The purpose of the USGA Handicap System is to make the game of golf more enjoyable by enabling players of differing abilities to compete on an equitable basis.

OK, fair enough. Most of us agree that it usually works out pretty well. However, it works well if and only if everyone plays by the rules. Otherwise, the system falls apart. The good book also makes it clear the system will work only if everyone lives up to his or her individual responsibility. In Part 1, Section 1 of the USGA Handicap System manual, it is stated:

Two basic premises underlie the USGA Handicap System, namely that each player will try to make the best score at every hole in every round, regardless of where the round is played, and that the player will post every acceptable round for peer review. The player and the player’s Handicap Committee have joint responsibility for adhering to the premises.

There you have it. The system breaks down if you don’t live up to its tenets.

To summarize the issue . . . It is YOUR responsibility to make CERTAIN your scores are posted and posted CORRECTLY. It is the Handicap Committee’s responsibility to oversee matters and make certain the system is being used correctly.

The Gainey Ranch Golf Club’s Handicap Committee is attempting to be a little more pro-active in monitoring handicaps. If your record is “reviewed”, it doesn’t mean someone thinks you’re not playing by the rules. Neither does it mean someone does think you’re playing by the rules. It simply means your record is being reviewed. The review may have been triggered by an unusually strong performance. It may be a result of a complaint. It may have come as a result a statistical flag being raised due to a combination of factors. Or it may come as a result of a random selection process. Your name may have been drawn from a hat.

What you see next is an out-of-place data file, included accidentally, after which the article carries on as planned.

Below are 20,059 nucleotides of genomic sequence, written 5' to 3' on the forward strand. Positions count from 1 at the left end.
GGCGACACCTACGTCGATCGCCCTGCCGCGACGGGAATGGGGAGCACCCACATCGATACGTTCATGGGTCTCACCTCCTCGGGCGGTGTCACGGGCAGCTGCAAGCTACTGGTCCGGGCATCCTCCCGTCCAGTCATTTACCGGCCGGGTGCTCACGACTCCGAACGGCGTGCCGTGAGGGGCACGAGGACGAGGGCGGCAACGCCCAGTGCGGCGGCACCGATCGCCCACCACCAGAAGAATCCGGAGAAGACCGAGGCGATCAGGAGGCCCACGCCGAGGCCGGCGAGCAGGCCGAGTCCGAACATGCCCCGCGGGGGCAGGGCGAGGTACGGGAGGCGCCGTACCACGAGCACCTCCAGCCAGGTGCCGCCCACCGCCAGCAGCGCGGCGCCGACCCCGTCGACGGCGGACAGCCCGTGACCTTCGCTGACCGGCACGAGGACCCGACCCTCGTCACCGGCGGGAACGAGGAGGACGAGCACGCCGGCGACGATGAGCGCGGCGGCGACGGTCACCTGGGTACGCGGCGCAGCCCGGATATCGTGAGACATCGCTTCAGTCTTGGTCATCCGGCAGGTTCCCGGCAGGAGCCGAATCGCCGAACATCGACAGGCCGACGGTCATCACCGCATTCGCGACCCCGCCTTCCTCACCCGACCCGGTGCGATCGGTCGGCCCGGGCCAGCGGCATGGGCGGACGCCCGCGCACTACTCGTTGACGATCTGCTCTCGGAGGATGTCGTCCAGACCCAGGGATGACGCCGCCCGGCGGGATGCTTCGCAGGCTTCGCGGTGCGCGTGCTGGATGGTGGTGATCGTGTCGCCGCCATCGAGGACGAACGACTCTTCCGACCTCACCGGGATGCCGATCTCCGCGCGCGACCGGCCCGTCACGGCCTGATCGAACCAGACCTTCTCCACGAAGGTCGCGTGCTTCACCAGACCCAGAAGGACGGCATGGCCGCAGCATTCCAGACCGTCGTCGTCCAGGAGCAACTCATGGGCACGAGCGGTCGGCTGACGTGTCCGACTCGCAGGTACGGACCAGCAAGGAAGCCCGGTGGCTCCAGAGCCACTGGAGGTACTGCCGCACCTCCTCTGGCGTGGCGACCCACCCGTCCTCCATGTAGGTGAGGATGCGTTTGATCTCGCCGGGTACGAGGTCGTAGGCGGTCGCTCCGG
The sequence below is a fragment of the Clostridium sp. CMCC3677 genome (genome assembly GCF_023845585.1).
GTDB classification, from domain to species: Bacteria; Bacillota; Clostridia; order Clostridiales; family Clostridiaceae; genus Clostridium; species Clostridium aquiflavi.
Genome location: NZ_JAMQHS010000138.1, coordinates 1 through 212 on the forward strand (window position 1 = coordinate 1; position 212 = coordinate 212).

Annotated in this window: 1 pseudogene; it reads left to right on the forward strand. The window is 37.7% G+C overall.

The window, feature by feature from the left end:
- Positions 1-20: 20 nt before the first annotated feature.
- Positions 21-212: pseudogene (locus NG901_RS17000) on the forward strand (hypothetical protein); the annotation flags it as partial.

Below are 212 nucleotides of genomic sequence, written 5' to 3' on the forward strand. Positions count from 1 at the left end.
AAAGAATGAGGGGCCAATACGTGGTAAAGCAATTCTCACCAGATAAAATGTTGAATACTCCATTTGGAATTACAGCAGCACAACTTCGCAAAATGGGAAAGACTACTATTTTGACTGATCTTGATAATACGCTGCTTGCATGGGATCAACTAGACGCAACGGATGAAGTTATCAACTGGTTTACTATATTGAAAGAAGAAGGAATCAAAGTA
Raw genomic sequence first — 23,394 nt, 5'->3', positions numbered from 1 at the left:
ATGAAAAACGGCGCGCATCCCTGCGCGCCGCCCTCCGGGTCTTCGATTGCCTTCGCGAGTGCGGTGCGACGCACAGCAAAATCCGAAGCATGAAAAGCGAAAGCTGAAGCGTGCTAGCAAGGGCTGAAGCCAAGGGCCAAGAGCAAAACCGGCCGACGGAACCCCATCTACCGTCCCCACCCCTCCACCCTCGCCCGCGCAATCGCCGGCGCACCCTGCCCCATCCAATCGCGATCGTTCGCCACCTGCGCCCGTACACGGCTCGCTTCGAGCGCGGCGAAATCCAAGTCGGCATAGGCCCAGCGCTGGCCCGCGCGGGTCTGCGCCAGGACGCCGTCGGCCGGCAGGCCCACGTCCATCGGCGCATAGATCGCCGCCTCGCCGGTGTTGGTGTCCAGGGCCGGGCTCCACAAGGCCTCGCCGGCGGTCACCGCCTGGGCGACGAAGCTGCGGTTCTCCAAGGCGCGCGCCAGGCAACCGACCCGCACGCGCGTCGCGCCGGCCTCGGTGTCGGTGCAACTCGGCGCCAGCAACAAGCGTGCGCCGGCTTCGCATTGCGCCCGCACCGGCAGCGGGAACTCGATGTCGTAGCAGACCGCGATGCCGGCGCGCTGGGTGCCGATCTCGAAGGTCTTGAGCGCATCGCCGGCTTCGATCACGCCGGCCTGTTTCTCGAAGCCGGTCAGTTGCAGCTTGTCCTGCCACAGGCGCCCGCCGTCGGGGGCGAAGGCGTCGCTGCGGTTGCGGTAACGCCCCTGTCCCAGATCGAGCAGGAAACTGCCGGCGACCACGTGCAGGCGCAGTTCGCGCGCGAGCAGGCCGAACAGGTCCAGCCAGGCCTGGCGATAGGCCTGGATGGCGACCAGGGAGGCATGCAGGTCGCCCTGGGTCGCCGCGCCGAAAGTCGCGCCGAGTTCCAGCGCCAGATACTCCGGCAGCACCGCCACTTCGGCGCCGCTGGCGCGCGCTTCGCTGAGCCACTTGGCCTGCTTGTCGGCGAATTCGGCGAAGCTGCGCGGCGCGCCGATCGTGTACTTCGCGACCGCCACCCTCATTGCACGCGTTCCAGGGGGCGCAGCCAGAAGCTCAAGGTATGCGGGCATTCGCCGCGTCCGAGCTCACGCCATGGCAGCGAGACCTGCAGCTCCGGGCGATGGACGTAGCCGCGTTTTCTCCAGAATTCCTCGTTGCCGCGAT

The entire Board of Directors of the Men’s Golf Association is next in the hot seat. Each and every one of them will soon be reviewed. Few things would make me happier than to discover I was being reviewed as a result of performance that had been suspiciously strong, however, I fear that if I’m reviewed, the Committee will recommend increasing my handicap by a couple of sympathy strokes.

Remember to POST YOUR SCORES promptly and accurately. If the club will be posting, YOU are still responsible to make sure it has been done properly and promptly. If your “team captain” says he’ll post scores, YOU are ultimately responsible for the timeliness and accuracy of the posting. The buck stops with YOU.

Big Brother is Golfing

With human nature being what it is, everyone forgets to post a score from time-to-time. With a periodic lapse of memory, no one can be accused of malice or deceit. However, these lapses should tend to follow the fundamental laws of statistics. Scores above a handicap shouldn’t have a higher probability of being posted than those substantially below.

The computer program we’ve been using to record and analyze scores, calculate match results, skins, etc. continues to evolve into an increasingly powerful tool. It now has the capability to match scores with those recorded via the GHIN system for handicap calculations.

The program has been endowed with a set of statistical triggers that suggest postings may not be as reliable as they should be. It then compares postings made in the GHIN system to those recorded through the MGA. If there is a statistically significant difference in those scores, you may have scores posted in your behalf through the GHIN system and your official handicap will reflect those postings.

If you discover your handicap has changed unexpectedly, you may have had your missing posts entered. It doesn’t mean you’re a crook, a cheat, a bandit. It doesn’t suggest your mother doesn’t love you or that you’re a candidate for the next remake of “The Monster from the Black Lagoon”. It doesn’t mean you’re ugly, odiferous, or cranially challenged.

It does suggest you should perhaps pay closer attention to the scores that are and are not posted. It’s not nice to fool Mother Nature and it’s not nice to carry a handicap that doesn’t truly reflect your recent golf performance.